Wednesday, 15 August, 2018

China's GDP Report in Q2 Beats Forecast

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Sherri Watson | 18 July, 2017, 03:28

However, China's economy is not like other Western economies, and this prediction was emblematic of slowing growth that as recently as 2010 saw GDP growth at a rate of more than 10.5 percent.

Retail sales also impressed, lifting by 11% from a year earlier.

Onshore yuan rose for a sixth day on Monday after China's central bank raised the currency's daily reference rate amid a declining United States dollar and after the release of China's GDP data.

Export data last week showed steel products shipments fell last month, while aluminum sales overseas were steady. The two countries will also look to open China's market to US credit ratings firms and credit card payment services firms.

China's factory output grew 7.6% in June, the fastest in three months.

Trump has accused China of "dumping" steel into the US market and his Commerce Secretary, Wilbur Ross, has promised "bold action" that could come in "the context of national security".

On a quarterly basis, GDP added 1.7 percent from 1.3 percent in the first quarter matching estimates.

China's GDP Report in Q2 Beats Forecast

"If global demand for Chinese goods stays elevated, that will offset the curbs on growth that property and debt that the government has implemented", said Tao Wang, chief China economist at UBS.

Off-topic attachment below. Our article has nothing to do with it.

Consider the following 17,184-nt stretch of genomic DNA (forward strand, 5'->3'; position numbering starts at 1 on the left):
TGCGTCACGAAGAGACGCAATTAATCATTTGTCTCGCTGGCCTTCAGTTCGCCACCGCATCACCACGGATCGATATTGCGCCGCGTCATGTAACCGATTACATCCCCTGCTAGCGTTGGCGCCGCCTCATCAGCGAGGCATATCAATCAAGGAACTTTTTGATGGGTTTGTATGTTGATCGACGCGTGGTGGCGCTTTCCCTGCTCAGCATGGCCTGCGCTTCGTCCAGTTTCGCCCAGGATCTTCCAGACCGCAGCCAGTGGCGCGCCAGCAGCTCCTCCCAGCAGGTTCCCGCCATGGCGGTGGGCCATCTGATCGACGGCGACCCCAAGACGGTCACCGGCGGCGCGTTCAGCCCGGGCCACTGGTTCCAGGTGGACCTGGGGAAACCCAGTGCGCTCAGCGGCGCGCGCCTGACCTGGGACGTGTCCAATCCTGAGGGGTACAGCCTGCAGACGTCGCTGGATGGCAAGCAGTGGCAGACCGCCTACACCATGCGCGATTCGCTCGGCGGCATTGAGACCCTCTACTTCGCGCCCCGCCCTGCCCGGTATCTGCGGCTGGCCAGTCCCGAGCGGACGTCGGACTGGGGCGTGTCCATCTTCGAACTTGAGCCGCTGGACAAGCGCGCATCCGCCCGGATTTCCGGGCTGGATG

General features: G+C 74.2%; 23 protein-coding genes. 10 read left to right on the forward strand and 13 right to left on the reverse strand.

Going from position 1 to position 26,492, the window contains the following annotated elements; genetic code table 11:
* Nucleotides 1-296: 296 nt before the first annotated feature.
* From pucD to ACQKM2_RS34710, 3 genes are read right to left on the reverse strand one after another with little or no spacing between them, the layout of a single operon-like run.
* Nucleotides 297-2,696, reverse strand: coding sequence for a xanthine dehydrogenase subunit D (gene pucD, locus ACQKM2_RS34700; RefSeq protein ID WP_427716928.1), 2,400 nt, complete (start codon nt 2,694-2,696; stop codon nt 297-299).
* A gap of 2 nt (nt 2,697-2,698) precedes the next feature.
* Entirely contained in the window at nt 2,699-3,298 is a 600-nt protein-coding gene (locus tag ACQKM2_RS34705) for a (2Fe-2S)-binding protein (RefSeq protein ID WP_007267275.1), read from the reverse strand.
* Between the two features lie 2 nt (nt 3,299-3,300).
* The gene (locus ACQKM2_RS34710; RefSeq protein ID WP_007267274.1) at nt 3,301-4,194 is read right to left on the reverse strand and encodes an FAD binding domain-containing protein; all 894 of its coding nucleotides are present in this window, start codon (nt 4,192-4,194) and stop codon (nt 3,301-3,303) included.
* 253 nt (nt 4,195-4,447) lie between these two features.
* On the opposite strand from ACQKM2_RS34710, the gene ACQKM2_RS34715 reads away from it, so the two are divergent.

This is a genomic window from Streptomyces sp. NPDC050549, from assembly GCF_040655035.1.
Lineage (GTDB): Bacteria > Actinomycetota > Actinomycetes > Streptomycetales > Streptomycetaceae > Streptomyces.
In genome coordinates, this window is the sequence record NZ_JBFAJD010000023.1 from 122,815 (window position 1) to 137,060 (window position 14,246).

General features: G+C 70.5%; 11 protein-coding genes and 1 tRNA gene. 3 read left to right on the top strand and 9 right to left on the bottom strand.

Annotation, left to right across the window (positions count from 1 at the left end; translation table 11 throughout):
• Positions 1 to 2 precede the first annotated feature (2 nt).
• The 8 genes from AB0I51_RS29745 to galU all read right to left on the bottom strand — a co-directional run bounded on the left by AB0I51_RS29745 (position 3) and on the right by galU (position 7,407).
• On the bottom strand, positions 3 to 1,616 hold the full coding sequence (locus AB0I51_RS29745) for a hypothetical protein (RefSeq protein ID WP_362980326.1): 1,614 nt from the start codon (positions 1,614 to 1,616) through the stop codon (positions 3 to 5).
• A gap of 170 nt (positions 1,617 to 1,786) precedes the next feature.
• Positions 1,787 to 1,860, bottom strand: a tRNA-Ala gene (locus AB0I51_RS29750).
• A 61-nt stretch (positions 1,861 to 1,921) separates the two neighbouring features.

Wu Yibing, joint head of China of Singapore investment firm Temasek Holdings, told Xinhua that his company wanted to increase investment in China's new economic sectors as Temasek was optimistic about China's ongoing economic transition.

The economy is likely to face further headwinds as consumption also comes under pressure from slowing income growth, said Fan Zhang, senior China economist at RHB Bank.

Property sales measured by floor area grew 16.1 percent in January-June from the same period a year earlier, up from 14.3 percent in the first five months of the year.

First, planned new investments have lost steam entering the year of 2017, suggesting that fiscal spending has been gradually fading. Studies over the years have found that China's national statisticians appear to overstate growth during periods of economic weakness and understate growth when the economy is booming.

The government is aiming for growth of around 6.5 percent in 2017, slightly lower than last year's actual 6.7 percent, which was the weakest pace in 26 years.